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Lawsuit alleges underuse of fake interest-creating bots

Stephen D. Palley

Disclaimer: These summaries are provided for educational purposes only by Nelson Rosario and Stephen Palley. They are not legal advice. These are our opinions only, aren’t authorized by any past, present or future client or employer. Also we might change our minds. We contain multitudes.

As always, Rosario summaries are “NMR” and Palley summaries are “SDP". Their guest poster Steven Middlebrook can be found on twitter at @stmdc

[related id=1]Anotek LLC v. Venture Exchange, SCS (Delaware Superior Court, Case No. N19C-04–211 JRJ) [SDP]

There’s a probably apocryphal story about a guy who went to the police after his cocaine was stolen and tried to file a police report. I am not saying that anyone in this lawsuit did anything illegal, but I was reminded a little bit of that story as I was skimming through this lawsuit and the contract that is attached to it because it’s … well … let’s get to it.

So, the plaintiff is a Delaware LLC called Anotek and the defendant is a Luxembourg company named Venture Exchange, SCS. According to the lawsuit, the case arises out a breach of an agreement by Anotek to provide services to Venture for some kind of token sale “associated with cryptocurrency” (whatever the heck that means).

The Complaint alleges that in exchange for providing services described in the agreement, Anotek was entitled to (1) 2.25 percent of the funds raised after “each token sale round”, (2) .25 percent if Anotek got a fellow named “Alexander Ivanov or [a] person of similar recognition to serve as an advisor to Venture, or to publish a photograph and positive comment on Venture’s website, and (3) .5 percent of the total “token supply” for making introductions and creating partnerships with “any of the top 100 cryptocurrencies.”

According to the Complaint, Venture didn’t “take any affirmative steps to move the token sale forward” but was happy with Anotek’s work. Anotek says that it made introductions to Sasha Ivanov from Waves and Brendan Blumer from Block.One, turned away other business opportunities, didn’t market/sell or distribute its proprietary software that it expected Venture was use to “tokenize” its assets (unclear what exactly that means).

Even thought the complaint says at one point that the token sale never moved forward, later in the complaint Plaintiff says that Venture actually raised $3 million from selling tokens and that it’s entitled to payment of the commission set forth in the Agreement. There are three counts — breach of contract, breach of the implied convenant of good faith and fair dealing (sort of an implied agreement in every contract that the parties will act in good faith) and unjust enrichment, which is an equitable claim that is sort of an alternative to a contract claim when for whatever reason a contract claim won’t get you over the finish line.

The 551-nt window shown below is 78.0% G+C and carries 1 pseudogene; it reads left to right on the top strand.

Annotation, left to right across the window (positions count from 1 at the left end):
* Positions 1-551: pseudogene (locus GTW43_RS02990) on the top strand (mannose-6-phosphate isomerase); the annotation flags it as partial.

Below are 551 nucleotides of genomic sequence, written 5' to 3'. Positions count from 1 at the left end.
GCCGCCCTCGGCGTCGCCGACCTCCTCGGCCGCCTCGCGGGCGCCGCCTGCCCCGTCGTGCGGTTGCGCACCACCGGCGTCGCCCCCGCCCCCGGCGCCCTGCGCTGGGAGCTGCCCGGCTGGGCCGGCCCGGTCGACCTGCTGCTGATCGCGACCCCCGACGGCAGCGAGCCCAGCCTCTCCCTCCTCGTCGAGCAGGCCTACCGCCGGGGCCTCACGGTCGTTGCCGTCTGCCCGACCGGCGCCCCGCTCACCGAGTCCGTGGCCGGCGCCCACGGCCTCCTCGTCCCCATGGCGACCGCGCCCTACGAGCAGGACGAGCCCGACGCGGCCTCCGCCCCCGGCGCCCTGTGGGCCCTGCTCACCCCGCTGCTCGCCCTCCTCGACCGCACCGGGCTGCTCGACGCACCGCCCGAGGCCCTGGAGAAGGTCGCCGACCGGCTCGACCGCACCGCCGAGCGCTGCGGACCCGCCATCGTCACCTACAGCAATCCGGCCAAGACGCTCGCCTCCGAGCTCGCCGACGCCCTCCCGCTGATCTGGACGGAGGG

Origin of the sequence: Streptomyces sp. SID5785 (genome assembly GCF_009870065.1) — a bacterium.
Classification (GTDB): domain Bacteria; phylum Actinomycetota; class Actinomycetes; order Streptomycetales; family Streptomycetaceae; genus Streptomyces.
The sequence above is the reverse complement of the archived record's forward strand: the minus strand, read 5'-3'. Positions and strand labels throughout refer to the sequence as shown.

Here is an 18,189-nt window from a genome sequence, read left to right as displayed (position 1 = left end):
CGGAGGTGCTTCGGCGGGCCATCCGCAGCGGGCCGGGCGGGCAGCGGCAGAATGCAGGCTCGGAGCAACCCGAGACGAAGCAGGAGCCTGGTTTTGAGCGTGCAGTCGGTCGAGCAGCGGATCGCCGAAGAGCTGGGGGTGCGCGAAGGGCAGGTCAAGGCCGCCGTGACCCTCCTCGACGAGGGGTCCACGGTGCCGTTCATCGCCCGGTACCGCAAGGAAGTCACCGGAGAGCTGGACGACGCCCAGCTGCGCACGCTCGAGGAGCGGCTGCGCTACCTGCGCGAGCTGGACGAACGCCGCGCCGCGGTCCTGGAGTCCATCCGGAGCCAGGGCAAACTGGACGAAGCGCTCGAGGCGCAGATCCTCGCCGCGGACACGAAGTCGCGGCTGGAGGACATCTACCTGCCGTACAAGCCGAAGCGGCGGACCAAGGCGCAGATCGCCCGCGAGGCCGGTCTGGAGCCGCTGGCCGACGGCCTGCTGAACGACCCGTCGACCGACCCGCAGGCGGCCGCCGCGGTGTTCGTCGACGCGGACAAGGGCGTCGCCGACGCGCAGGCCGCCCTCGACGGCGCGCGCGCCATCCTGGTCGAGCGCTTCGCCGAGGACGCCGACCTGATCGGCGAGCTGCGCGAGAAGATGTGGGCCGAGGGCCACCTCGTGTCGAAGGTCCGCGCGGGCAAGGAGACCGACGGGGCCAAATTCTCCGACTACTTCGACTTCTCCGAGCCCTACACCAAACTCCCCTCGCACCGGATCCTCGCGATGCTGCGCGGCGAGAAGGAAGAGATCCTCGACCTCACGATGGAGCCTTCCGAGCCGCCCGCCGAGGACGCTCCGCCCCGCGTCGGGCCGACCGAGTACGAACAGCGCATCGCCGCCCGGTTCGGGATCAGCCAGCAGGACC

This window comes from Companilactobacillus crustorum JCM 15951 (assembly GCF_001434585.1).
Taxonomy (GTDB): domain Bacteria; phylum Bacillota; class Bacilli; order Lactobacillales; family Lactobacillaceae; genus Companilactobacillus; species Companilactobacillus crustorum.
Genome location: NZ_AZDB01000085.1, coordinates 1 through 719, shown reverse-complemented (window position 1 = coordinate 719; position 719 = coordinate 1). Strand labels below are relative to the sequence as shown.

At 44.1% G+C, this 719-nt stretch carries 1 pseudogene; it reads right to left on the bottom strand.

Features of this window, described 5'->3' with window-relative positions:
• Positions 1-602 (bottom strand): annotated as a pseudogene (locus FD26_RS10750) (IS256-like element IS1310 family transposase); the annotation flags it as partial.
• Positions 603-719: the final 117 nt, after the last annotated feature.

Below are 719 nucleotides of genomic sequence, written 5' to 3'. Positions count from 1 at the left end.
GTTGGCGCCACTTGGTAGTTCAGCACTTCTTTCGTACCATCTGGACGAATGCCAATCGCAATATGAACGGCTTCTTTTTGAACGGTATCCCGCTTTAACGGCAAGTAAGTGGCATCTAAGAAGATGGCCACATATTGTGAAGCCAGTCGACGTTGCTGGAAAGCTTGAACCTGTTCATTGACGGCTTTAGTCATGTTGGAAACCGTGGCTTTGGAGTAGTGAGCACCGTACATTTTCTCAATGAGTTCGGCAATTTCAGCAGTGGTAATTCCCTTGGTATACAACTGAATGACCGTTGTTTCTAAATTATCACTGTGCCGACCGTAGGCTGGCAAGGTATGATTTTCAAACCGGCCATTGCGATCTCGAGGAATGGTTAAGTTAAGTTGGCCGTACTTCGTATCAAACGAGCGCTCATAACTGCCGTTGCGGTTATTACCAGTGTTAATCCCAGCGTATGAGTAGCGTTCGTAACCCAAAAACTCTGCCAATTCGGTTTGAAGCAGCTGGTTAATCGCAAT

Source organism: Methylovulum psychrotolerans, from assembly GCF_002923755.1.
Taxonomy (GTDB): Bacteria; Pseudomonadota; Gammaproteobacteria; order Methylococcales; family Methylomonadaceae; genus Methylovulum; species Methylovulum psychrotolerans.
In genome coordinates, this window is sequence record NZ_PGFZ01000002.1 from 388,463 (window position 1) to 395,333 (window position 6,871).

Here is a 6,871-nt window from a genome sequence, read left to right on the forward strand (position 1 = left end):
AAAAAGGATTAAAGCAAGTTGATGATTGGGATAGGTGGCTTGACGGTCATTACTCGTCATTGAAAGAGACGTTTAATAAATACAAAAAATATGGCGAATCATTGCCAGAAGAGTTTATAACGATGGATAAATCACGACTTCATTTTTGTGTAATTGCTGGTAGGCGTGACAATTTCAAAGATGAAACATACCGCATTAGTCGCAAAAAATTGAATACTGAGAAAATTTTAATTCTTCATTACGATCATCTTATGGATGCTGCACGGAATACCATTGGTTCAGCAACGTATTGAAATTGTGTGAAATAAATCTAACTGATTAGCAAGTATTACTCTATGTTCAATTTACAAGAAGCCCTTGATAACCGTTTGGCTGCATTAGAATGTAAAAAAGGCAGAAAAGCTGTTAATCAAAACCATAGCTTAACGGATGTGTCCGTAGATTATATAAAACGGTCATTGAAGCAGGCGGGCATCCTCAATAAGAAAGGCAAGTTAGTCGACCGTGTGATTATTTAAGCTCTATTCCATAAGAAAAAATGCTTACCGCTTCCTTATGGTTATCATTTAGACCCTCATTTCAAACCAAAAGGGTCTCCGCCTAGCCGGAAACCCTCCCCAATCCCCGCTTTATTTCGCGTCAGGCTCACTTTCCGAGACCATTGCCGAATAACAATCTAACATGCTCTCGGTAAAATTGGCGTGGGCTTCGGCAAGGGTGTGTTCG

And about that contract? This is honestly the strangest part of what is otherwise a fairly run of the mill contract dispute.

So let’s set aside the legality of a contract that gives the plaintiff the right to a percentage of the gross proceeds of a token sale that might or might not be a securities offering. The scope of services here includes the creation of “automated bots which will create a vivid activity [sic.]” on social media “to potentially increase the project’s attractiveness to investors.” Oh, and if one social media platform restricts the bots, then the plaintiff agreed to send bots to Telegram to do the same thing. In other words, part of what Plaintiff is suing for is the failure to be paid for creating fake interest in a token sale to induce people to buy into it.

Now it could be that this Delaware LLC only provided ICO services in a place where it’s totally legitimate to use deceptive and misleading tactics to induce people to buy products or securities. There’s not very much on the interwebs about either the plaintiff or the defendant (though it turns out that the plaintiff sued another Luxembourg token sale purveyor called Cryptotickets in federal court in Delaware last year, and settled soon after the lawsuit was filed). As a general rule in the U.S., though, creating fake interest in a securities offering or a product in order to induce purchaser interest is problematic at best, which is why I was really surprised to see that contract filed in court in publicly available.

Anyway, maybe it’s me but it seems strange to go to Court to seek to enforce a contract that includes performance obligations that are sketchy at best. And that is why that apocryphal story came to mind when I read this thing.

The Block is pleased to bring you expert cryptocurrency legal analysis courtesy of Stephen Palley (@stephendpalley) and Nelson M. Rosario (@nelsonmrosario). They summarize three cryptocurrency-related cases on a weekly basis and have given The Block permission to republish their commentary and analysis in full. Part III of this week's analysis, Crypto Caselaw Minute, is above.